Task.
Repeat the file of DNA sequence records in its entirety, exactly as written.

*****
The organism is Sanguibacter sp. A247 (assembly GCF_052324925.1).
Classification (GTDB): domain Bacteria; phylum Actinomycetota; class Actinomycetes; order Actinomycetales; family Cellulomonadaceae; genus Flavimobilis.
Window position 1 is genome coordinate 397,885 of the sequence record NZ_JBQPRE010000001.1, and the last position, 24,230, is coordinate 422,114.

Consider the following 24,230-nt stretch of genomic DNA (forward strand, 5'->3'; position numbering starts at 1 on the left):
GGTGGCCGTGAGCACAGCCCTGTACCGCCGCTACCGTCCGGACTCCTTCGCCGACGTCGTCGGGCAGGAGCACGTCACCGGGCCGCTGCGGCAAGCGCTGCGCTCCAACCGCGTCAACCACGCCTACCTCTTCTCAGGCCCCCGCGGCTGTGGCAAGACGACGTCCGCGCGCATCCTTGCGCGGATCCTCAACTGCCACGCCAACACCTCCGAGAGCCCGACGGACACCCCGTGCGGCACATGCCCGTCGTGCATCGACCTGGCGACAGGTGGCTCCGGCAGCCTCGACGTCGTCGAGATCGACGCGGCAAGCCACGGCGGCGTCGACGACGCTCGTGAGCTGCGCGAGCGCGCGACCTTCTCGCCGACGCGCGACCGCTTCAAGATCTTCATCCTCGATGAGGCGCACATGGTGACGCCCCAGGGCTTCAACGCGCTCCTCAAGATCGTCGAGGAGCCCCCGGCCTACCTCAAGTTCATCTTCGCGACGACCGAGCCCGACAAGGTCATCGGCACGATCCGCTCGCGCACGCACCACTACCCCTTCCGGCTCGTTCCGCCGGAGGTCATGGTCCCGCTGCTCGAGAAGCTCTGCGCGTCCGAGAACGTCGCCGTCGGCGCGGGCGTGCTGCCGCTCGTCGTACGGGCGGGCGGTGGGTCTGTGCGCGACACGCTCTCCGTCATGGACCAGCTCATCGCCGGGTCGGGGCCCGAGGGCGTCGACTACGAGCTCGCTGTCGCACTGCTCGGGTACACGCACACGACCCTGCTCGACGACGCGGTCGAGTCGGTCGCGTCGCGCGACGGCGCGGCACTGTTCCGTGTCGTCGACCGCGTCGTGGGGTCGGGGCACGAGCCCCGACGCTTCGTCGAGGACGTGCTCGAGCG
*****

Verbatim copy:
The organism is Sanguibacter sp. A247 (assembly GCF_052324925.1).
Classification (GTDB): domain Bacteria; phylum Actinomycetota; class Actinomycetes; order Actinomycetales; family Cellulomonadaceae; genus Flavimobilis.
Window position 1 is genome coordinate 397,885 of the sequence record NZ_JBQPRE010000001.1, and the last position, 24,230, is coordinate 422,114.

Consider the following 24,230-nt stretch of genomic DNA (forward strand, 5'->3'; position numbering starts at 1 on the left):
GGTGGCCGTGAGCACAGCCCTGTACCGCCGCTACCGTCCGGACTCCTTCGCCGACGTCGTCGGGCAGGAGCACGTCACCGGGCCGCTGCGGCAAGCGCTGCGCTCCAACCGCGTCAACCACGCCTACCTCTTCTCAGGCCCCCGCGGCTGTGGCAAGACGACGTCCGCGCGCATCCTTGCGCGGATCCTCAACTGCCACGCCAACACCTCCGAGAGCCCGACGGACACCCCGTGCGGCACATGCCCGTCGTGCATCGACCTGGCGACAGGTGGCTCCGGCAGCCTCGACGTCGTCGAGATCGACGCGGCAAGCCACGGCGGCGTCGACGACGCTCGTGAGCTGCGCGAGCGCGCGACCTTCTCGCCGACGCGCGACCGCTTCAAGATCTTCATCCTCGATGAGGCGCACATGGTGACGCCCCAGGGCTTCAACGCGCTCCTCAAGATCGTCGAGGAGCCCCCGGCCTACCTCAAGTTCATCTTCGCGACGACCGAGCCCGACAAGGTCATCGGCACGATCCGCTCGCGCACGCACCACTACCCCTTCCGGCTCGTTCCGCCGGAGGTCATGGTCCCGCTGCTCGAGAAGCTCTGCGCGTCCGAGAACGTCGCCGTCGGCGCGGGCGTGCTGCCGCTCGTCGTACGGGCGGGCGGTGGGTCTGTGCGCGACACGCTCTCCGTCATGGACCAGCTCATCGCCGGGTCGGGGCCCGAGGGCGTCGACTACGAGCTCGCTGTCGCACTGCTCGGGTACACGCACACGACCCTGCTCGACGACGCGGTCGAGTCGGTCGCGTCGCGCGACGGCGCGGCACTGTTCCGTGTCGTCGACCGCGTCGTGGGGTCGGGGCACGAGCCCCGACGCTTCGTCGAGGACGTGCTCGAGCG